You've photographed your travels throughout England extensively, but you've also done a great deal of international work — shooting Ai Weiwei's portrait in Beijing and photographing Opening Ceremony's Elvis collection using Memphis locals. Where else does this show take us?
There's a huge print and a small print of the Elvis clothesline photo and we're not quite sure which one to use yet. I really like the huge one, but it's massive. So there's some from those Memphis and Beijing projects, but also from Antarctica, Scotland, Kashmir, Hawaii. There's no limit to where they're from, because the scope only puts more emphasis on the sense of a journey.
Does your creative process differ when you're working outside of the UK?
Never. I did a project on a bus station in Preston, and I didn't ever really want it to be a project that commented on society in Preston or the way that adolescence is developing in that area. When I go to Hawaii, I'm not trying to make a comment on even the way Hawaii looks. It's just sort of a basic appreciation of everything in these places. If something attracts my eye, I shoot it; I'm just taking pictures, so the process doesn't really change. I just like to go to a place and see what happens.
Speaking of Preston, let's talk about your work there. How did you first begin shooting at the bus station?
About four years ago, my tutor invited me back to university to do this project on Preston Bus Station. He wanted to produce a little newspaper of my colour portraits, his black and white film photography, and his friend's found objects. There's an amazing influx of people all of the time from all over the country. It was a perfect hub to take portraits, and that's what really attracted me. I kept going back.
It was going be demolished a couple of years later, so I thought it was important to go back and spend a month there to work on a more extensive project, one I moved back to Preston from London for a month to do. Because it was going to be demolished, I thought it would be interesting to do a tribute to the bus station through moving image, so I found all these school kids that played instruments and got them to play in the bus station.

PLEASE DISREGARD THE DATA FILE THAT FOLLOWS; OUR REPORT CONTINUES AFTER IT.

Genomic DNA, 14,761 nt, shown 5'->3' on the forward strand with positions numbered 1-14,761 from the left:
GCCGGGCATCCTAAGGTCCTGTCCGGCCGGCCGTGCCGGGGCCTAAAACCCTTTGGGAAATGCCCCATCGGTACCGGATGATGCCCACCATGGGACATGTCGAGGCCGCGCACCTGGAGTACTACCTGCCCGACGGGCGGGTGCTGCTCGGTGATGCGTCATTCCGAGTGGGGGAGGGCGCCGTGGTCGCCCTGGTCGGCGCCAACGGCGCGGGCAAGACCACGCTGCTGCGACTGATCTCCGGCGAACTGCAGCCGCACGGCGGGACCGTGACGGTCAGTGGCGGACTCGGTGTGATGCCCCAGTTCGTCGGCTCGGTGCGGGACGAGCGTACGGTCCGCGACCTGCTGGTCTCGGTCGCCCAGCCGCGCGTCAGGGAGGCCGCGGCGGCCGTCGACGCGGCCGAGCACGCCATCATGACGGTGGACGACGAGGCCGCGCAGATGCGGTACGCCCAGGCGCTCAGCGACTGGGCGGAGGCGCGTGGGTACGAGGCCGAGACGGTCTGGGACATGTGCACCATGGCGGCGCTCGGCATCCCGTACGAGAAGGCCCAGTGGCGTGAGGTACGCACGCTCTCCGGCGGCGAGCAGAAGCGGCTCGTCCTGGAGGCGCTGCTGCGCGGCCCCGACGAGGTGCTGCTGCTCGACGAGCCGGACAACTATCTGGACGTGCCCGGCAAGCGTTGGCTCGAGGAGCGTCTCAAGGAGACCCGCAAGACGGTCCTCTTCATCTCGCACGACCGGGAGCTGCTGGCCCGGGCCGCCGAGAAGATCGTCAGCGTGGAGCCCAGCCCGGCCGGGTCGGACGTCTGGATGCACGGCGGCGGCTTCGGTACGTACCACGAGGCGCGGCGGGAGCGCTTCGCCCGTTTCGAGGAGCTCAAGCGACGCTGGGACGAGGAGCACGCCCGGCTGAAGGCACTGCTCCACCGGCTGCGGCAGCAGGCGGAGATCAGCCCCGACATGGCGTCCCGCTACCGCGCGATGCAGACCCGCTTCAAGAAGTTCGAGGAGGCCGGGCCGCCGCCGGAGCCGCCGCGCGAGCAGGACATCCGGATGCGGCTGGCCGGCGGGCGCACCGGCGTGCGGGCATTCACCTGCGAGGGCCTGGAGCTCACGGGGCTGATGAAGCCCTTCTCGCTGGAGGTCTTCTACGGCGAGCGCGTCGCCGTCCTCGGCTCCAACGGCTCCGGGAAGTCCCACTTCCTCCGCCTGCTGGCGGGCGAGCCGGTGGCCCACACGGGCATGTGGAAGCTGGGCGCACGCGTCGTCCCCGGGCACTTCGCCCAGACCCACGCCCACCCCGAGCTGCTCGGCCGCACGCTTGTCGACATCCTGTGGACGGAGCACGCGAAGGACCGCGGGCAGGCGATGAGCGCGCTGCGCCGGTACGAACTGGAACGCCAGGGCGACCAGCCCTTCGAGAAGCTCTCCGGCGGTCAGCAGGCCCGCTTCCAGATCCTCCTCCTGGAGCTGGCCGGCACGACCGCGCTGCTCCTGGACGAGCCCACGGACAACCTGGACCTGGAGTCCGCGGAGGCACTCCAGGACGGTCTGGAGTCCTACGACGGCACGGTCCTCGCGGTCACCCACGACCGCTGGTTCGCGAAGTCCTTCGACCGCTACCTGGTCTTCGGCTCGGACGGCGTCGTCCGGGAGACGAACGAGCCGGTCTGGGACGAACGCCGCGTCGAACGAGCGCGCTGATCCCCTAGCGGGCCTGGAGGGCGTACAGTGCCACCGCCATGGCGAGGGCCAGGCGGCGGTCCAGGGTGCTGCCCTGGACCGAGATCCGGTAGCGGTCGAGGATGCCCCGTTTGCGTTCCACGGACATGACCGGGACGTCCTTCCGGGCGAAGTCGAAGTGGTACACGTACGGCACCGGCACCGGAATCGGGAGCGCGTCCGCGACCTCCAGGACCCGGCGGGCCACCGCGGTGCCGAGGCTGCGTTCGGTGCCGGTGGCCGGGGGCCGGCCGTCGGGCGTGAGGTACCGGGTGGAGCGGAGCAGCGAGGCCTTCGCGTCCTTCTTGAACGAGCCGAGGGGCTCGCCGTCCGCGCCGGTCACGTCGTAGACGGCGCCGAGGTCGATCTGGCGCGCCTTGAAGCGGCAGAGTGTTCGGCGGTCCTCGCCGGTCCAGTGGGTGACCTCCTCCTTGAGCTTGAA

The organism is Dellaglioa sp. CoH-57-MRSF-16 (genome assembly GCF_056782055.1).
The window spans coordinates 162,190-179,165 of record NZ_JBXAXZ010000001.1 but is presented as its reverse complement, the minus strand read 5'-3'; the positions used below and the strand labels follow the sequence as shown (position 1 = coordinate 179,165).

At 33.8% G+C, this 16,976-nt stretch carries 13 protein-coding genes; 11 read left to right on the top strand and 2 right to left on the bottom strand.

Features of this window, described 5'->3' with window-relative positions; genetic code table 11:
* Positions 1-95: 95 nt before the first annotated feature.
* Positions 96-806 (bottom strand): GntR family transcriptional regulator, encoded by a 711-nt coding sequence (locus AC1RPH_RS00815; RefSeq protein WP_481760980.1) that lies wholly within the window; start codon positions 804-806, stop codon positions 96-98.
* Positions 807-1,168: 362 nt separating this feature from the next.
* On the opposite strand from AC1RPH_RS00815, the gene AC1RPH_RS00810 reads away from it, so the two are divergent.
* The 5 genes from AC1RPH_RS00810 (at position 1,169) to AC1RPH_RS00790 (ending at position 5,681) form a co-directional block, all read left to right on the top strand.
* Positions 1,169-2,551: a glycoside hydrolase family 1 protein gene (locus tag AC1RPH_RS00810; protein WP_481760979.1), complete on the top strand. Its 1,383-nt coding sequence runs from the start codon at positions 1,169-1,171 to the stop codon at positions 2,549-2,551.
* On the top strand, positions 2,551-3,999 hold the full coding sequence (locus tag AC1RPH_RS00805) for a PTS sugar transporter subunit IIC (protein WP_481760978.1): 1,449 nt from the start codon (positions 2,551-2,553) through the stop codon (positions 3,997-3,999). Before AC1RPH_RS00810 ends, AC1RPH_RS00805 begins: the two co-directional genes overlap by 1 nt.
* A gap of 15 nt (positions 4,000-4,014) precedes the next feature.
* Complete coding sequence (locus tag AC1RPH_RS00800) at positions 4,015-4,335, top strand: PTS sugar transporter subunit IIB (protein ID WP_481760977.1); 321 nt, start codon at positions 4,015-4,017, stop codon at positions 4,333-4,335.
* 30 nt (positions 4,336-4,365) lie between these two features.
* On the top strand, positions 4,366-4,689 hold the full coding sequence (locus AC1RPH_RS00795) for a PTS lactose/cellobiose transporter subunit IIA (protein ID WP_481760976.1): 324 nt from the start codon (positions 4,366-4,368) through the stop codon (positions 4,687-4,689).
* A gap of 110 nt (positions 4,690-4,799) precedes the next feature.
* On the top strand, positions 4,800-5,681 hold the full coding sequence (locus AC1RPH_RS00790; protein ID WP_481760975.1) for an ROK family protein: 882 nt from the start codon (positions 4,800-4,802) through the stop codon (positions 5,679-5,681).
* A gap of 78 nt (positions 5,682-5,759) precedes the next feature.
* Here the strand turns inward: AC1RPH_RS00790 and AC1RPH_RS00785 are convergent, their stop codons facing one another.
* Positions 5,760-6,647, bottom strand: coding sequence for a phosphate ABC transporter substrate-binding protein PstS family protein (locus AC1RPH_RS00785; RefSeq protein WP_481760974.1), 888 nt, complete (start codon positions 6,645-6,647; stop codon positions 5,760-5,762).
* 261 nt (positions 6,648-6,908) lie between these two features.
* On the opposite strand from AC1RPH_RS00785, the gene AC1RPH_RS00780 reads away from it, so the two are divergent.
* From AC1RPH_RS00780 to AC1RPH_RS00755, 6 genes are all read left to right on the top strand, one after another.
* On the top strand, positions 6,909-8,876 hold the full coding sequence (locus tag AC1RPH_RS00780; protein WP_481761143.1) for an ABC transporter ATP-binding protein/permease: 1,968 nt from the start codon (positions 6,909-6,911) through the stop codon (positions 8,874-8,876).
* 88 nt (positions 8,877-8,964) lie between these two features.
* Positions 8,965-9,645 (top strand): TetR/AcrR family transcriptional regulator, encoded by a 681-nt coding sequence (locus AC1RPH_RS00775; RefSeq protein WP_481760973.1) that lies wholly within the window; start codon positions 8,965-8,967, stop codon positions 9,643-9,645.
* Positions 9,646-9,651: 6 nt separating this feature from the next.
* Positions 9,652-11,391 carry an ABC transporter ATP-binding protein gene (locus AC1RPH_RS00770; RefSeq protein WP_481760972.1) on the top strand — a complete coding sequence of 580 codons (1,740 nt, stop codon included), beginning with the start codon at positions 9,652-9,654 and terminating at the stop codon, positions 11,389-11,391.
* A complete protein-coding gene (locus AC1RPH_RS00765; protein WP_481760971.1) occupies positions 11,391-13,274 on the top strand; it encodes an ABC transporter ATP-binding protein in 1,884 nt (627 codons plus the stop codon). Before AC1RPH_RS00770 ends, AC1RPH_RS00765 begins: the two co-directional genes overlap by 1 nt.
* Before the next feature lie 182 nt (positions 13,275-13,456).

You've worked with Jonathan Anderson for some years now. Do you feel that returning to a particular place — Preston or in his case, Ireland — informs your shared sensibilities in any way?
I started to do projects recently in which Jonathan was styling his collections, as in we were doing a fashion shoot and he was putting the clothes on and articulating the look. It was the first time I really worked with him on that level and the moment I realised how similar our sensibility is towards creating a fashion pictures. I always knew we have a similar sensibility, really, but that was the moment where it hit home, just by the way we were working together. When we do a commercial shoot, Jonathan's there of course, but he just wants me and Ben to do our thing. So when it came to just me and him, I started to realise how similar we are. In terms of loving or connecting to a place, I don't know if it's even that deep. He's always just trusted me and Ben; we're free to do what we want.
Is it difficult shooting for other publications or brands when you don't have that relationship?
It is, definitely — particularly commercial work. Benjamin and I started off doing anything we wanted and felt it was quite strong, so when you go to another brand and it's more restrictive — obviously, because they don't have that same sense of trust — it can be hard to adapt. But I realised quickly that part of learning to do fashion is that you still have to — even in a situation where you're so completely far removed from what you're comfortable with — make your picture. It's a good exercise for sure, and I'm actually glad that we can't just do what we want all the time. It wouldn't be right.
Why do your first show now?
It's funny: I always print everything myself, so there are hundreds of prints in my dark room, but I've never felt much motivation to show them outside the context of a mag or editorial. And actually, I have had an exhibition before; when I did the second round of the bus station pictures, I showed all of them in the bus station, about two years ago. We found this local printer who prints on vinyl, and since the whole bus station is tiled, the pictures creased into the tiles. Originally, they were going to go down with the bus station when it was going to be demolished, but because the station got saved, they're still there. I kept going back to do more pictures or to just see the place, and the prints started to sort of peel away — there's all this amazing decay. It's quite full circle.
How are you feeling about the show?